This feature by
Gabriel Kahn appears in the Wall Street Journal
Since he was
named chief executive of Fiat Group 17 months ago, Sergio
Marchionne has breathed life into a company many thought was
headed to the junk heap. The Italian-born, Canadian-raised
executive has sent underperforming managers packing, cut
debt and pushed the stock price from its all-time low to a
three-year high in September, though it has fallen some
since then. Credit-rating companies have put Fiat on a
positive outlook, and some analysts have issued "buy"
recommendations on the stock.
On the New York
Stock Exchange Thursday, Fiat Group's American depositary
receipts were unchanged at $8.29, up 43 percent from their
lowpoint in May. Fiat shares in Milan, which hit a record
low of 4.60 euros (then $5.76) in April, reached 7.77 euros
in September after the company got its lenders to turn a big
loan into equity. They have since fallen to 6.95 euros,
giving the company a market capitalization of 8.6 billion
euros, as concerns about the auto industry as a whole have
mounted. The biggest driver of change, Mr. Marchionne said
in an interview, is the "radical surgery" he performed on
Fiat's bloated management structure. "Without doing that we
couldn't fix this."
But behind the
good news lurks a long-term worry: Industry experts wonder
whether Mr. Marchionne can permanently fix a company whose
core business is making small, low-margin cars in high-cost
Europe. The question has broad implications for other auto
makers that sell cars in Europe, including General Motors
Corp., Ford Motor Co., Volkswagen AG and DaimlerChrysler AG.
If Fiat hangs on, it risks driving down vehicle prices and
keeping market share from its healthier competitors.
"The big problem
with this industry is that the losers don't exit," says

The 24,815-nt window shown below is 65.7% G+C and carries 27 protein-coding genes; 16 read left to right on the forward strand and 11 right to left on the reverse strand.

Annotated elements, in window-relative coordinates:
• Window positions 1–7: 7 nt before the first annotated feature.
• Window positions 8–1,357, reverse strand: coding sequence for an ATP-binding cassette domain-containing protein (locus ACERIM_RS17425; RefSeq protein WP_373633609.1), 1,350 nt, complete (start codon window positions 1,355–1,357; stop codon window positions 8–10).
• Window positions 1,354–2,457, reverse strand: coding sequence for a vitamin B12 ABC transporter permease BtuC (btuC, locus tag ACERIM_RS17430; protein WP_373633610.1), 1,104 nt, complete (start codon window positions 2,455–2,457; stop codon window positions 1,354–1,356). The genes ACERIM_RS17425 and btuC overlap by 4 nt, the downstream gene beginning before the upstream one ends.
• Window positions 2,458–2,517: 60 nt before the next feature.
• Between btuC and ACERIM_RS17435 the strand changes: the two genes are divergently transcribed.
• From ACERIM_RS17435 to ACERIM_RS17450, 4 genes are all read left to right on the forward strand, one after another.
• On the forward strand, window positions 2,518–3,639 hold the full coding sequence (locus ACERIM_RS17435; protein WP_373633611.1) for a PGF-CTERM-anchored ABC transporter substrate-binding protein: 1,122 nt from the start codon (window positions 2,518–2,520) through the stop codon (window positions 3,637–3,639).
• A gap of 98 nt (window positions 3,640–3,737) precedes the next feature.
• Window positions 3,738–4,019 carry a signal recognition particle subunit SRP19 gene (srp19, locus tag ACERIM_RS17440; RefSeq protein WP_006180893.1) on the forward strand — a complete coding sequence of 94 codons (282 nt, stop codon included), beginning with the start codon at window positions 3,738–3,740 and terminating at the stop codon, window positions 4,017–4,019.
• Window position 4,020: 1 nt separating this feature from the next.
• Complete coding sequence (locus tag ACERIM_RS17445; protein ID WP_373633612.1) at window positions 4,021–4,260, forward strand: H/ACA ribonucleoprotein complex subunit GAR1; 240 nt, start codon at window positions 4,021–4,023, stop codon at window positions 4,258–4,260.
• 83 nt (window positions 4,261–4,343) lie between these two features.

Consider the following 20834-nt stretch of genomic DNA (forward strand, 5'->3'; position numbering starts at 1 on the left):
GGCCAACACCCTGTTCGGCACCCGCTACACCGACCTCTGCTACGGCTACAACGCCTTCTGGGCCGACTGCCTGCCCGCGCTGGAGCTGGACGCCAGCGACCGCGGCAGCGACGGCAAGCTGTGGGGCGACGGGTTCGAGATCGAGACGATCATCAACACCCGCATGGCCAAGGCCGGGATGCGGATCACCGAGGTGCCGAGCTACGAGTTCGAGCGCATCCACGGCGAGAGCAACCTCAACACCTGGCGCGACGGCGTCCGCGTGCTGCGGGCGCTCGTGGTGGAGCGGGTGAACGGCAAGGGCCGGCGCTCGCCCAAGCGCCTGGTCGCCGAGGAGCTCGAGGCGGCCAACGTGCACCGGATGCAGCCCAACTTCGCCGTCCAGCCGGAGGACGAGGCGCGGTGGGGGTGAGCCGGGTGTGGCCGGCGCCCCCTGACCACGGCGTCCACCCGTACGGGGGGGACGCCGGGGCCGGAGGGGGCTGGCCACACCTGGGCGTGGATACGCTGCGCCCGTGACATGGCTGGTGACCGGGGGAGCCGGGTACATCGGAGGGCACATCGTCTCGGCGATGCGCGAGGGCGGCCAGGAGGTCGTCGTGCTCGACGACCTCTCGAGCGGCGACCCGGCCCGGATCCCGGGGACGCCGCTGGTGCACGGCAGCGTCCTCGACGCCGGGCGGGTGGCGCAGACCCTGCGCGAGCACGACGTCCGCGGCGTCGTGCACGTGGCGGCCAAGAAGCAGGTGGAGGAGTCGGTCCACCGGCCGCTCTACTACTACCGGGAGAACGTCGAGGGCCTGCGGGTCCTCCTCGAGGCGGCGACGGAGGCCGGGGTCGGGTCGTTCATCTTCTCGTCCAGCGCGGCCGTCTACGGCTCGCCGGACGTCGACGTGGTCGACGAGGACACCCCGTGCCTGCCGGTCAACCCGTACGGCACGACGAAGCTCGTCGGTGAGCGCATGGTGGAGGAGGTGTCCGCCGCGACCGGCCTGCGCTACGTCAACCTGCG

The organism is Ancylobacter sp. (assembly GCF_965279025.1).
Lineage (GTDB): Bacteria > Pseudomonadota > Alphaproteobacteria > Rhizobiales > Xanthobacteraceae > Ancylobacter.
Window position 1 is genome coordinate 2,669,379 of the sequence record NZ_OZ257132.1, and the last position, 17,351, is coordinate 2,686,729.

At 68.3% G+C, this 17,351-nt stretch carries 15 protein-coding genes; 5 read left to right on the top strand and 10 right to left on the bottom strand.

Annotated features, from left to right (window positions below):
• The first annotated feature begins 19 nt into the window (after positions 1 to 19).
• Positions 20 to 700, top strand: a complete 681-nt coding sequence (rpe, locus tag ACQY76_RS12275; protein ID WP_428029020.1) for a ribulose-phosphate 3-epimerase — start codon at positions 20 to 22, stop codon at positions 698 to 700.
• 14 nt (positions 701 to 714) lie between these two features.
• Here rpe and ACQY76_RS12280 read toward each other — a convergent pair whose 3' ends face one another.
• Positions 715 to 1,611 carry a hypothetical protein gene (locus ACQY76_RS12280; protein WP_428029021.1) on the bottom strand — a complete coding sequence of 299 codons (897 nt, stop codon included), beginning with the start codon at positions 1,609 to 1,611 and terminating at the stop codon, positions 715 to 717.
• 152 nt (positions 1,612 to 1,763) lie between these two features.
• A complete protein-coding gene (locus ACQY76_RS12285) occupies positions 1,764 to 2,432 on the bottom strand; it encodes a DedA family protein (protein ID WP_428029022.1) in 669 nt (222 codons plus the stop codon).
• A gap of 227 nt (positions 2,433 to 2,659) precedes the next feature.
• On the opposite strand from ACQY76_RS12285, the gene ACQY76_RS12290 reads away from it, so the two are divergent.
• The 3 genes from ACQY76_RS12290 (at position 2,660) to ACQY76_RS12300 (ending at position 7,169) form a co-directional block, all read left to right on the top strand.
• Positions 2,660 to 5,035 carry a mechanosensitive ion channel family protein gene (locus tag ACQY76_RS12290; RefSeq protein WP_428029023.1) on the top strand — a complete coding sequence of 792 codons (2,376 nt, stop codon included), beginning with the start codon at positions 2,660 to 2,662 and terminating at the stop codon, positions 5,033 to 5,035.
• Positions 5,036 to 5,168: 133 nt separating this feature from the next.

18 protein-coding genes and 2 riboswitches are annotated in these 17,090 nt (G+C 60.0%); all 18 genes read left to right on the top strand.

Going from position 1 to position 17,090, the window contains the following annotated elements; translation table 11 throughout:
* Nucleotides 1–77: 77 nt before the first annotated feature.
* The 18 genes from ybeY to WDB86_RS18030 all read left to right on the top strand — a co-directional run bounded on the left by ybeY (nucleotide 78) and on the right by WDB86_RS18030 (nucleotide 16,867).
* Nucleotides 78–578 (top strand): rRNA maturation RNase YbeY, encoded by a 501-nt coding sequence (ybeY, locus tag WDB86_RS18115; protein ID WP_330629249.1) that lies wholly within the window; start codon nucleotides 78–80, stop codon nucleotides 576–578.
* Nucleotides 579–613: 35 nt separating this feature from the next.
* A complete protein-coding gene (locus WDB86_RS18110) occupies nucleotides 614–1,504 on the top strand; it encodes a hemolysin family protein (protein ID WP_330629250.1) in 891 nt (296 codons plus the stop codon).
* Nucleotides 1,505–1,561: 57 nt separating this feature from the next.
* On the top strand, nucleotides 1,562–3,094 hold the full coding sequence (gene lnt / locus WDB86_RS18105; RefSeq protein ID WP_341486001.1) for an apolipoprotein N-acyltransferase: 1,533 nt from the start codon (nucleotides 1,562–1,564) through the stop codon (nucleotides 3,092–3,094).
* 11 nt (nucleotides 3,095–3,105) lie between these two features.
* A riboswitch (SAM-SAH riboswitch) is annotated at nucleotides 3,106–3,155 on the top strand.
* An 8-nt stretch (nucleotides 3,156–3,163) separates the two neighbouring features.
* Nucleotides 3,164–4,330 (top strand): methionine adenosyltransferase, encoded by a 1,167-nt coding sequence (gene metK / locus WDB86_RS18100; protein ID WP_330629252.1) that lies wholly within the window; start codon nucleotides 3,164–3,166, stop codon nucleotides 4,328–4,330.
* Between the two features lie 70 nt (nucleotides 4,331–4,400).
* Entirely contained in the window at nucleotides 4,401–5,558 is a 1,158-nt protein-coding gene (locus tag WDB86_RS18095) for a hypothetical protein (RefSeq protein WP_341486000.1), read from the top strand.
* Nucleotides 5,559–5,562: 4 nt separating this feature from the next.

Stephen Cheetham, chief auto analyst at Sanford C. Bernstein
Ltd. He argues that Fiat's auto unit is ultimately unfixable
-- and assigns it an equity value of zero. "This is a bit
like those wildlife movies with the lions and the
wildebeests, and Fiat is one of the slower wildebeests."
Others aren't so glum. Last week, J.P. Morgan Chase & Co.
rated Fiat Group's stock as "overweight," and set a price
target of 8.50 euros, or 22 percent above current levels,
noting that "the outlook for a durable turnaround remains
unclear, but not long ago, the short-term outlook was even
more unclear." J.P. Morgan, which trades in Fiat shares, has
a business relationship with the auto maker.
conglomerate - which makes everything from Iveco trucks to
Ferrari sports cars - has changed a lot since Mr. Marchionne
arrived in June 2004. The patriarch of the controlling
family, Umberto Agnelli, had just died. A year earlier, Fiat
escaped a bankruptcy filing only when a group of banks
extended a 3 billion euros convertible loan. The company had
gone through four chief executives in two years. Unions were
demanding that Italy buy Fiat to save it. Fiat reported a
loss of nearly 2 billion euros in 2003 and nearly 1.6
billion euros in 2004. The losses were mostly because of the
Fiat Auto unit, which lost almost 2.1 billion euros and 2
billion euros, respectively, and was undermining the health
of the CNH tractor and Iveco truck divisions.
The company, Mr. Marchionne says, "was over-managed and
under-led." Weak managers played "musical chairs," failing
at one job and transferring to another, but never leaving.
He flattened Fiat's hierarchical management structure, and
started rapidly axing underperformers. He also deftly played
one of the few cards in his hand. Fiat Group held an option
to sell its ailing auto unit to GM as part of a joint
venture the two signed in 2000. GM had dared Fiat to take it
to court over the option, and hinted it would close the
Italian car company and lay off workers if forced to buy